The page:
Break free from monotony

The alarm goes off, you get ready for the day. Get the rest of the house up, kids out the door to school, head off to work. Get your job done. Battle traffic. Eat dinner. Go to the kids practice. Get them in bed. Watch a little TV. Go to sleep.

Repeat …

Repeat …

Repeat …

It’s no wonder that months pass and you look back and wonder where all the time went.

This also is what contributes to many marriages becoming more like a relationship between roommates than lovers.

So how does this happen so easily?

Largely I think it comes down to expectations and story.

Modern Americans bring to their marriages the most over-stuffed bundle of expectations the institution has ever seen. We expect that our partner will not merely be a decent person, but will also be our soul mate, our best friend, our intellectual companion, our greatest sexual partner and our life’s complete inspiration. Nobody in human history has ever asked this much of a companion. It’s a lot to ask of one mere mortal, and the inevitable disappointments that follow such giant expectations can cripple marriages. ~ Elizabeth Gilbert

Think of it this way:

There are no boring marriages, only boring people.

The biggest killer of passion in marriage is all the meaningless time spouses spend together. And this type of tensionless coexistence defines many marriages today.

To break free of this monotony you need to live an interesting, fulfilling life beyond your intimate relationship.

Sure there are times when a spark can be found within the relationship that takes things to another level. But most often, the path to a better, more passionate marriage begins with the people involved living better, more passionate lives.

Great marriages are the result of two mature, grown up people – both living full, satisfying lives – cooperating with each other to get their needs and wants met. In this kind of differentiated relationship, each spouse complements the other, but doesn’t complete them.

So my dear friends, live a great story and your marriage will follow.

(photo source)

Married Life 911 is now available!

ecgRight now, our newest online relationship course is available, Married Life 911.

I want to personally invite you to take advantage of this course, especially since it’s being offered this time only for $150 (which covers both you and your spouse).

Let’s put this into perspective …

How much you’d spend:

Working with a counselor for a couple of months = $1,200ish
Taking a different marriage course online or DVD = $477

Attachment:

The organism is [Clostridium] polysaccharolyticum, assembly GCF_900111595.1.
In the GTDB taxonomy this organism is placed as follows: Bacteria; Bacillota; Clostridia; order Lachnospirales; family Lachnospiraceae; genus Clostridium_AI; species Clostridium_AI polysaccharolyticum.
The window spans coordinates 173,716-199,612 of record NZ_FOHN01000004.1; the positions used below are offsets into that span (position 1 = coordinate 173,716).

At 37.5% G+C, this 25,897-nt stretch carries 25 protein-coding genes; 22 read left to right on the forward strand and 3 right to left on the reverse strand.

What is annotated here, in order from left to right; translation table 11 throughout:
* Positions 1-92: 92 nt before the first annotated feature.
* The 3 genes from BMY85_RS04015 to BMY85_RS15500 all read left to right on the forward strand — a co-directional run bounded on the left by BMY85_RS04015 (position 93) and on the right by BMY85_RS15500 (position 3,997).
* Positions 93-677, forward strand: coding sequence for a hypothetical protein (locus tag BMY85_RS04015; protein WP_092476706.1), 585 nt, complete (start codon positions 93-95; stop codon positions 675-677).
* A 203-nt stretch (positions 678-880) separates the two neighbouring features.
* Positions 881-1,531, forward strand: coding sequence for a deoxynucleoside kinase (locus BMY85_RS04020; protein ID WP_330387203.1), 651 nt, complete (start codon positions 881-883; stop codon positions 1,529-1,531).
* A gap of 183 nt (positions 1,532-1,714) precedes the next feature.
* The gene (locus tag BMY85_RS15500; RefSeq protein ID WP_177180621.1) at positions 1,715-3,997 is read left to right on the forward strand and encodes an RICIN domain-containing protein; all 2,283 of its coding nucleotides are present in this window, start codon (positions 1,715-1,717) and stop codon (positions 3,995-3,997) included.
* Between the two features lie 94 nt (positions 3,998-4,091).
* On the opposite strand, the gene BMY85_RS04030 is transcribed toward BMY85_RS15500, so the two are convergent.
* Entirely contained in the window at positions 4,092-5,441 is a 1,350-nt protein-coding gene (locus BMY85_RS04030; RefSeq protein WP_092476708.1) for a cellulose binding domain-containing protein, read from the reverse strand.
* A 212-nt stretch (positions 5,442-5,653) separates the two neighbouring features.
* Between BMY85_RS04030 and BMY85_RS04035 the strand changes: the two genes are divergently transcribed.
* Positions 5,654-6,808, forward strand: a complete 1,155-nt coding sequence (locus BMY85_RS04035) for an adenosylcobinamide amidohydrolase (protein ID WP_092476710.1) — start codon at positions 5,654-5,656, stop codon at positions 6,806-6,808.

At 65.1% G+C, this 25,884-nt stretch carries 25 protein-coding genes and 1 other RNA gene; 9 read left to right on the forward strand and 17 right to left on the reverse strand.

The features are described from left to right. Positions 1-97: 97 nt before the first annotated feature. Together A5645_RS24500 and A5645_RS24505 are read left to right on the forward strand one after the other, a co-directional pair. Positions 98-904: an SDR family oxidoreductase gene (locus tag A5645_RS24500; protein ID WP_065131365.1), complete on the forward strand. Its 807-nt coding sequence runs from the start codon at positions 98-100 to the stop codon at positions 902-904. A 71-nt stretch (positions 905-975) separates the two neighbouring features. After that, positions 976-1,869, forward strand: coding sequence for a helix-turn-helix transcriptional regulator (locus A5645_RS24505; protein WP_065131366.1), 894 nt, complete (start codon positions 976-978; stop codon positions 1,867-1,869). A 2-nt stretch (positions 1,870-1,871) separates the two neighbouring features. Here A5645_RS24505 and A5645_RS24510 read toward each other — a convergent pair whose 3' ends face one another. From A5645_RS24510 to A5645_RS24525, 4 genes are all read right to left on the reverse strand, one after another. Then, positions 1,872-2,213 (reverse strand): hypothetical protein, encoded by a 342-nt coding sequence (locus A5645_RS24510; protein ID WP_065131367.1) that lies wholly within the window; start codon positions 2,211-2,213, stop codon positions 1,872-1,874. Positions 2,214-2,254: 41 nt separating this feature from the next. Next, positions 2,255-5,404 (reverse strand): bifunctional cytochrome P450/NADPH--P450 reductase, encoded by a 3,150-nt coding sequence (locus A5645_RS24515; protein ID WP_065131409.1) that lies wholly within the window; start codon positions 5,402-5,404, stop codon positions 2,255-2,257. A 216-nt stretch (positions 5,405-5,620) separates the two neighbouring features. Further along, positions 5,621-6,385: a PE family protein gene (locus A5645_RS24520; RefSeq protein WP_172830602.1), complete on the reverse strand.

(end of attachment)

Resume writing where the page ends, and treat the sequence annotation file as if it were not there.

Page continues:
Attending a marriage workshop or retreat = $250

OR you can

Join Married Life 911 = $150 (this time only)
Married Life 911 PLUS three private coaching sessions with me = $430 (this time only)

Again … this is the only time this course will be available at this price.

Enrollment ends soon so join within the next several days!

See you inside!


How Do You Get In Your Own Way?

What's your view?How many times do you find yourself doing something you’ve told yourself you were going to stop doing?

Eating that dessert, smoking, turning to porn, gossiping, or whatever it is that brings you struggle.

One thing we often say to ourselves when it comes to our vices, “I feel guilty about ________, but it is just so hard to quit.”

If we keep telling ourselves it’s hard to quit, it will be.

Let me explain.

The mind always believes what the mind tells itself is true.

Therefore, if our mind tells us that quitting is hard, it will be hard. And since our mind strives for consistency of belief and action, telling ourselves that quitting is hard means we won’t quit.

A “belief” is just an “oft repeated thought”.

If the mind thinks something often enough or long enough — whether it is factually true or not — it will come to believe it’s true.[Continue Reading...]

You Are Already In The Right Relationship

What does healthy growing up look like in marriage?

There are two challenges or dilemmas that have major roles in relationships.

The emotional reactivity/rationality challenge and the togetherness/separateness dilemma.

These two forces intermix in various and subtle ways to shape your relationship.

The togetherness/separateness force is a natural force much like the need plants have for sunshine or water. Every plant requires a certain level of sunlight for healthy development — too much sunshine will kill the plant and too little sunshine will lead to the plant’s death.

Marriages are the same in terms of togetherness and separateness. Too much togetherness or too little togetherness, depending on each individual’s need, will influence the health of the relationship.

When people need more togetherness than their spouse provides, they are more likely to be emotionally reactive and become less rational. When people need more separateness than their spouse provides, they will invent ingenious ways to achieve separateness.

Problems often arise when one wants (needs) togetherness at a time in which their spouse wants (needs) separateness.[Continue Reading...]

Real Beauty

You have probably seen this video before, but it is worth showing again.

Do women see themselves less accurately than strangers do? Dove”s Real Beauty campaign says yes — and offers proof, in the form of forensic sketches.

Dove recruited seven women of different ages and backgrounds and had FBI-trained forensic artist Gil Zamora create composite sketches of them based on descriptions of their own descriptions of their facial features.

Earlier in the day, the women had been asked to spend time with strangers, though neither party was told why. These strangers were later brought one by one into a room with Zamora and asked to describe the women who had been sketched earlier. The two resulting drawings of each woman were then hung side-by-side — and the contrast is pretty stark.

The takeaway from this campaign: “You are more beautiful than you think.”